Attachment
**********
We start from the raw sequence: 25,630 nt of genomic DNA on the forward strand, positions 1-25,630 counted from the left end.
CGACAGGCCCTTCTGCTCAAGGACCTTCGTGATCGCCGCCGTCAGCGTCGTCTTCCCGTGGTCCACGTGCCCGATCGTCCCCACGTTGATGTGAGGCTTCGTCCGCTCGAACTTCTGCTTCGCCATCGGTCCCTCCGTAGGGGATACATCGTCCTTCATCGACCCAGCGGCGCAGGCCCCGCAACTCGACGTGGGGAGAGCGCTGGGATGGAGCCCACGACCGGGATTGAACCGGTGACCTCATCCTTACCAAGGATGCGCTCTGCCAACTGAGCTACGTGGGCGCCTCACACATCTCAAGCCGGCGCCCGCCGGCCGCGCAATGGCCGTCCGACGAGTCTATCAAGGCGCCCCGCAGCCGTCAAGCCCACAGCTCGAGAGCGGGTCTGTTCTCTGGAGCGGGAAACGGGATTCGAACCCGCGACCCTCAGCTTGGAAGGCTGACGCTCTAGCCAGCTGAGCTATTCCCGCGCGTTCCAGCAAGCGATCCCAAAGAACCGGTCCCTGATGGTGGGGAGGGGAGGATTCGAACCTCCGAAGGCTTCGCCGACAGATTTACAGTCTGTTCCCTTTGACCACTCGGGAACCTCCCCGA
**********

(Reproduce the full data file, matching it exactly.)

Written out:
We start from the raw sequence: 25,630 nt of genomic DNA on the forward strand, positions 1-25,630 counted from the left end.
CGACAGGCCCTTCTGCTCAAGGACCTTCGTGATCGCCGCCGTCAGCGTCGTCTTCCCGTGGTCCACGTGCCCGATCGTCCCCACGTTGATGTGAGGCTTCGTCCGCTCGAACTTCTGCTTCGCCATCGGTCCCTCCGTAGGGGATACATCGTCCTTCATCGACCCAGCGGCGCAGGCCCCGCAACTCGACGTGGGGAGAGCGCTGGGATGGAGCCCACGACCGGGATTGAACCGGTGACCTCATCCTTACCAAGGATGCGCTCTGCCAACTGAGCTACGTGGGCGCCTCACACATCTCAAGCCGGCGCCCGCCGGCCGCGCAATGGCCGTCCGACGAGTCTATCAAGGCGCCCCGCAGCCGTCAAGCCCACAGCTCGAGAGCGGGTCTGTTCTCTGGAGCGGGAAACGGGATTCGAACCCGCGACCCTCAGCTTGGAAGGCTGACGCTCTAGCCAGCTGAGCTATTCCCGCGCGTTCCAGCAAGCGATCCCAAAGAACCGGTCCCTGATGGTGGGGAGGGGAGGATTCGAACCTCCGAAGGCTTCGCCGACAGATTTACAGTCTGTTCCCTTTGACCACTCGGGAACCTCCCCGA